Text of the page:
ers.17 The criminal sanction was to be tai- three-year sentence by the most lenient judge
lored to the offender with the ultimate goal to 20 years in prison and a $65,000 fine by

the most severe jurist.19 sentencers to be arbitrary and discriminato-
Scholars and practitioners came to regard ry,”24 all of which should be “terrifying and
the system as fundamentally unfair and “law- intolerable for a society that professes devotion
less,”20 spurring a somewhat remarkable con- to the rule of law.”25 Judge Frankel’s remedy was
fluence of critics, each with his own set of the establishment of an administrative
grievances. The concept of “individual agency—“a commission on sentencing”26—to
reform” came under attack from both pris- develop rules that would provide direction for
oners’ rights groups and scientific trial courts in determining appropriate punish-
researchers. The former claimed that rehabil- ment. The agency would be insulated from
itation was often a pretext to warehouse political pressures that distort rational deci-
undesirables, whereas the latter argued that sionmaking, Frankel argued, and over time the
predictive judgments of future dangerous- administrators would develop a level of exper-
ness were inherently unreliable and that tise beyond that of congressional generalists.
rehabilitative programs had no effect on Behind Judge Frankel’s proposal was an
recidivism. Civil rights activists contended abiding conviction that the bureaucratic
that sentence length was often correlated model of modern society could apply jot-for-
with disturbing classifications, such as race jot to the practice of punishment. Sentencing
and socioeconomic status. In contrast, polit- could be pursuant to a “detailed profile or
ical conservatives condemned the prevailing checklist of factors that would include, wher-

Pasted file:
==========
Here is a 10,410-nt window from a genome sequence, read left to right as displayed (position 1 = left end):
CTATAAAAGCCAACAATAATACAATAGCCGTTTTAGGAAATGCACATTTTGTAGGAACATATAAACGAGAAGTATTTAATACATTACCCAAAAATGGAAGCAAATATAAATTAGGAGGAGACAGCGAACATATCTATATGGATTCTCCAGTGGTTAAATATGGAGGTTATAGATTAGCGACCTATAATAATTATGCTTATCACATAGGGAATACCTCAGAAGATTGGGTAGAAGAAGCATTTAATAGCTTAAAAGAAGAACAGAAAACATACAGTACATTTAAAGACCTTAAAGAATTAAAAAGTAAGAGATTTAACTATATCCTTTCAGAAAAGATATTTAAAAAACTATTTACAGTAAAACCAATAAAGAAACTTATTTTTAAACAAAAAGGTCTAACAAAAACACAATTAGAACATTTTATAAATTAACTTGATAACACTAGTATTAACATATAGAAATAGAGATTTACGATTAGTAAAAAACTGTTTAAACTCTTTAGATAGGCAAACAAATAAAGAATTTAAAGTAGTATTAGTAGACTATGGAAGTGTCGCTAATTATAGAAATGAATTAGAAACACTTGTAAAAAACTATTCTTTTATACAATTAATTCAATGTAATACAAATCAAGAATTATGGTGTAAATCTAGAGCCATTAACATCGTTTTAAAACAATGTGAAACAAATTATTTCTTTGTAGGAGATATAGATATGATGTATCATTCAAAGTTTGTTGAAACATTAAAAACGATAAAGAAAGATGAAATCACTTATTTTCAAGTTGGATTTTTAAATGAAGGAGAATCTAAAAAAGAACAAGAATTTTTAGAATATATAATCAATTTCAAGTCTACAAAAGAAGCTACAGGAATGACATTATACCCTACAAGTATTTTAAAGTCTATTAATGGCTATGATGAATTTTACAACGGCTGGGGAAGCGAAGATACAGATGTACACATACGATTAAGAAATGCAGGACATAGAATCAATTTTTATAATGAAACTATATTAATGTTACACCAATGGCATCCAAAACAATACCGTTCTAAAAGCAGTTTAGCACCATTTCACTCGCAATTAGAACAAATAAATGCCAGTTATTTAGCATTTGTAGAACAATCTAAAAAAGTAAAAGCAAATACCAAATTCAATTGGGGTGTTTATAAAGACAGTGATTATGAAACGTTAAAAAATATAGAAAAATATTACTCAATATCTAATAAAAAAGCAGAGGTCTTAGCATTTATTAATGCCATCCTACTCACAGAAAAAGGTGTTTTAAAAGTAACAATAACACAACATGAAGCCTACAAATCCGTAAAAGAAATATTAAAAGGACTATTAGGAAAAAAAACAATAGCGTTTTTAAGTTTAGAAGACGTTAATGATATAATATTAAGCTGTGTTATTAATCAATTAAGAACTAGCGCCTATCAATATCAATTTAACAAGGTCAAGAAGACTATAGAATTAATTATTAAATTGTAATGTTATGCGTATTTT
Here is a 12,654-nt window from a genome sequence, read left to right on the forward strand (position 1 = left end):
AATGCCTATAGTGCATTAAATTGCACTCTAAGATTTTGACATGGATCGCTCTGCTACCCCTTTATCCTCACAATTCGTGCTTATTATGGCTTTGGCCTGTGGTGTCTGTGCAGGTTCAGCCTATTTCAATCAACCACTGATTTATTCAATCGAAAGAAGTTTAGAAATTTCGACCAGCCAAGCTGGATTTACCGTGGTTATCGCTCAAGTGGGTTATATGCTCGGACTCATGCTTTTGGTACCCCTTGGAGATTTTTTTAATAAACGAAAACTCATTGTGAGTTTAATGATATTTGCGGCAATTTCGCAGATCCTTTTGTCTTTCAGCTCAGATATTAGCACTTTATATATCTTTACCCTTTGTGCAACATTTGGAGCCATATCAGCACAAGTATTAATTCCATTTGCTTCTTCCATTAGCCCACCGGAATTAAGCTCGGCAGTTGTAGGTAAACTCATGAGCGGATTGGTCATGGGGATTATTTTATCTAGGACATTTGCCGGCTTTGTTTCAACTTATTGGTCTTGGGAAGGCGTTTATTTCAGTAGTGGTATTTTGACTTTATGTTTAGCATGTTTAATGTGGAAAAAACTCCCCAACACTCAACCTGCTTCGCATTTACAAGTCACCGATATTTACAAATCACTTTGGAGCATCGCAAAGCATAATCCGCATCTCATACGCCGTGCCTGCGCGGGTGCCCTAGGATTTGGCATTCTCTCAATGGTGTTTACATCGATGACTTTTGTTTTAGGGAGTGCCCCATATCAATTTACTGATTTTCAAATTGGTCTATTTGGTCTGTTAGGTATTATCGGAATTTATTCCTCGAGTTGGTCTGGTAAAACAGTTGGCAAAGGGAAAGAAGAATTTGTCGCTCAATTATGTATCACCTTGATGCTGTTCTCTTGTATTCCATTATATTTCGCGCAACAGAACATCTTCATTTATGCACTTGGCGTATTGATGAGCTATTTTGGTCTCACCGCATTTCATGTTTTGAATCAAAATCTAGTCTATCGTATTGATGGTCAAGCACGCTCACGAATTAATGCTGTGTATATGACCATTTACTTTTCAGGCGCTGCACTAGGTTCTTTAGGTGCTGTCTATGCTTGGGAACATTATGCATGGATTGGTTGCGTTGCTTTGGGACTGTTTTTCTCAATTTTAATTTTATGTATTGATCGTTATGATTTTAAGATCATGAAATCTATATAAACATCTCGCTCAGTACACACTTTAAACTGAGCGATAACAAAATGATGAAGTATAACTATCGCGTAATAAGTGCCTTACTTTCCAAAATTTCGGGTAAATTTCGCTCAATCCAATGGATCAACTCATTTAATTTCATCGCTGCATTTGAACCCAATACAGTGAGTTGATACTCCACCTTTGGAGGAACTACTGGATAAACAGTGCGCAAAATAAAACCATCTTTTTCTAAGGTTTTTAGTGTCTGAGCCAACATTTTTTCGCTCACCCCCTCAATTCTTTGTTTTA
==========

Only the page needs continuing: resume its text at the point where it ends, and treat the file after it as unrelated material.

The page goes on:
system for allowing “bleeding heart” judges ever possible, some form of numerical or
to dole out lenient punishment for hardened other objective grading.”27 The resulting
criminals.21 “chart or calculus” would be used “by the
Despite those differences, critics appar- sentencing judge in weighing the many ele-
ently agreed that largely unlimited judicial ments that go into a sentence.”28 Frankel
discretion, without written justifications and even foresaw “the possibility of using com-
appellate review, tended to produce intolera- puters as an aid toward orderly thought in
ble sentencing discrepancies between similar- sentencing.”29 He dreamed of a scientific
ly situated offenders.22 With some judges jurisprudence that limited the discretion of
serving as well-intentioned social engineers judges through a systematic and all-encom-
and others as pseudoempirical shaman, pun- passing body of rules, mechanically applying
ishment often depended upon which court- the law to a set of facts and thereby generat-
room door a defendant entered. ing a proper sentence without the vagaries of
trial-judge decisionmaking.
Judge Frankel’s In practice, however, Judge Frankel’s vision
vision has Judge as Accountant: has proved to be more fantasy than reality.
Sentencing under the The Sentencing Commission has never been
proved to be Guidelines insulated from politics, and Frankel’s
more fantasy mechanical sentencing regime subtracts pre-
Although a few scholars have questioned cisely what is needed most in the human
than reality. the actual existence of capricious variations drama of punishment—moral judgment.
among truly comparable criminals,23 the image
and anecdotes of unequal punishment became The Makeover: The Sentencing Reform